Washington, Mt. Rainier. On the morning of September 10, a party consisting of Elmer Post (39), David Post (19) and James Bartram (19) attempted to make a one day hike to Camp Muir from Paradise and return. The weather at Paradise during the day was foggy with light rain and wind. Approximately half way up the route to Camp Muir, the party was joined by Jock Claringbould (18), who was also attempting to hike to Muir. The four men continued up to about 9,000 feet on the Muir snowfield. By this time the weather had deteriorated considerably, with freezing rain and snow being driven at them by gale force winds. At this time the men decided to turn back towards Paradise. Apparently at about this time the two Posts and Bartram also roped up. Claringbould did not rope up, but started down with the other three men. Conditions at this time were almost a complete whiteout, and the party, unable to locate any landmarks, drifted to the east and on to the Paradise Glacier.
At about 3:00 p.m., Bartram, the third man on the rope, plunged through a snow crust into a hidden crevasse. Elmer Post, the rope leader, also fell while attempting to assist Bartram in getting out of the crevasse. David Post also descended into the crevasse with the other two members of the rope team, and the men decided to attempt to wait the storm out in the shelter afforded by the crevasse. Claringbould decided to attempt the descent to Paradise alone. He wandered, apparently by chance, to the west of the accident scene, and found the old telephone line that runs from Anvil Bock down toward Paradise. He followed this downhill until he heard running water, and followed this drainage down to Pebble Creek. At this point he was able to follow the marked trail down to Paradise, arriving in the area at about 5:45 p.m. Claringbould was given a hot shower and food on his arrival at Paradise, and was then questioned about the location of the accident. He was probably in shock at this time and was unable to give any specific location. His information at this time indicated the scene was on the Muir snowfield at about 8,000 feet. It should be noted that if Claringbould had not come down, rangers in the area would have known nothing of the accident since the Post party had failed to register before leaving for the climb.
Our details of what took place in the crevasse during this time are necessarily sketchy. Bartram had moved down about 30 feet in the crevasse to the sloping snow floor where he had room enough to walk around. Later he indicated that the Posts were extremely exhausted and discouraged at the time the three first went into the crevasse. Bartram apparently attempted to coax the others into coming down to the lower part of the crevasse and keep moving, but the two men were unable to summon the energy to keep moving. Bartram indicated that the two men simply “gave up” and died of exposure about dark, (6:00-6:30 p.m.). Bartram stayed in the crevasse throughout the night, pacing back and forth and doing calisthenics in order to keep warm. Shortly after 7:00 p.m. Sunday evening, a nine man rescue party left Paradise in an attempt to locate the accident scene. In addition to the usual first aid gear, the party carried butane stoves and an Akja. The party was well equipped with rain gear and down clothing. The rescue party reached Pebble Creek, about two miles above Paradise, at about 9:00 p.m. At this point, the party was encountering winds of 40 - 50 miles per hour with higher gusts as well as freezing rain and snow. Visibility was near zero. The rain gear was not sufficient to protect the party members due to the extreme winds, and a decision was made to turn back until morning. In the white- out conditions it was also decided that the party would not have been able to attempt safely a search above Pebble Creek. The Akja was left at Pebble Creek for use by the next rescue attempt.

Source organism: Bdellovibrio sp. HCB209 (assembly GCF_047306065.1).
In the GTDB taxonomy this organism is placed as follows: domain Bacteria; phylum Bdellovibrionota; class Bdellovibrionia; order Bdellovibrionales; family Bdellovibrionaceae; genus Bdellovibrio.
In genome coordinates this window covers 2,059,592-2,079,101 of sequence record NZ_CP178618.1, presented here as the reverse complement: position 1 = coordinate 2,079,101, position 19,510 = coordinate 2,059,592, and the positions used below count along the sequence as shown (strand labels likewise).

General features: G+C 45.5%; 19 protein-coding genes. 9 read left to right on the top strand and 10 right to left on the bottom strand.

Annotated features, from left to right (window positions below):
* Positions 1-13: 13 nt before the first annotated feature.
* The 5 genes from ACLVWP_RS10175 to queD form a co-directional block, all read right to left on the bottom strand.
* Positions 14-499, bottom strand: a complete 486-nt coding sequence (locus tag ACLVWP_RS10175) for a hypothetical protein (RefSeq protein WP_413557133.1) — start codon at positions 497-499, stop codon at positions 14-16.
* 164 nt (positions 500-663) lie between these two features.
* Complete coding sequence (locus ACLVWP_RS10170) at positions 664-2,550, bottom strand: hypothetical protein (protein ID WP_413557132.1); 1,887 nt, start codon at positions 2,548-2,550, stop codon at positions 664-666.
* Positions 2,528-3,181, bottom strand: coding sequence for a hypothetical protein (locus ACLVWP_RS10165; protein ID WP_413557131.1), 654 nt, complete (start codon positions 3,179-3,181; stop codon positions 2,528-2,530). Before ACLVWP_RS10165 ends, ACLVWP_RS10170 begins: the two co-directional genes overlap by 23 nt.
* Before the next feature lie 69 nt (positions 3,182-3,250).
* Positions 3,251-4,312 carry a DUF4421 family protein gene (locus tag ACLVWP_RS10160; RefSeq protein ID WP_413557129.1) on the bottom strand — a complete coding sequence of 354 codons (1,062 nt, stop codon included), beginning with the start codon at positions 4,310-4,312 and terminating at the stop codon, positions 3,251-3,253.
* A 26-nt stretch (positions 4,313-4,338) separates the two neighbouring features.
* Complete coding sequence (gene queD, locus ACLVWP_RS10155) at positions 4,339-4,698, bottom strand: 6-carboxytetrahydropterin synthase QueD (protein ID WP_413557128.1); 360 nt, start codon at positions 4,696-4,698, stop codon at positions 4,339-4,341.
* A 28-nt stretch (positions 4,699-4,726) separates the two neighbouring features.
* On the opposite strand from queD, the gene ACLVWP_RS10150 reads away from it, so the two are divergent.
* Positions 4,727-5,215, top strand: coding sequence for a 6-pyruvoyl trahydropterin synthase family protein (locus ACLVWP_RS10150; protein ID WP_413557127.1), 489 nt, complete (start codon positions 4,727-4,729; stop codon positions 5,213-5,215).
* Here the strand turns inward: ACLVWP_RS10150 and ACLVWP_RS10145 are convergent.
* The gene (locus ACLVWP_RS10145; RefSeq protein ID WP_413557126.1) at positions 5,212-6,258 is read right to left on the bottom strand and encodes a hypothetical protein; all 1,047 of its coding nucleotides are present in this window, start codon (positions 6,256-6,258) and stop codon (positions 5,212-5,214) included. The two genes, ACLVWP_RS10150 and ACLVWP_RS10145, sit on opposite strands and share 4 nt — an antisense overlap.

At 5:30 a.m. the next morning a second rescue effort was made. Weather conditions were still poor, although less severe than the previous night. Claringbould was able to accompany the party at this time, and indicated that the accident scene was well to the east of the location he had given earlier. The rescue party was in the process of splitting into 3-man teams in order to search along the Paradise Glacier at about 8:00 a.m. when Bartram was sighted crawling out of the crevasse. Dr. Gerstmann rappelled into the crevasse a short time later and pronounced Elmer and David Post dead. Bartram was taken back to the rock cleaver at the edge of the glacier, put in a tent, and given hot tea and dry clothes. Dr. Gerstmann examined him and found no sign of frostbite. Temperatures in the area the previous night had dropped to an estimated 20 degrees. Bartram was later able to walk to Paradise. The two were evacuated by Akja litters to Paradise with the assistance of a support team.
Source: Paul F. Haertel, Park Ranger: Douglas Erskine and Cleveland F. Pinnix.
Analysis: The party was not properly clothed even for the weather at the start of the trip. No rain wear, down apparel, very little wool clothing. A compass and necessary skills may have helped them get back on the route. The basic survival ingredient was missing... a will to live.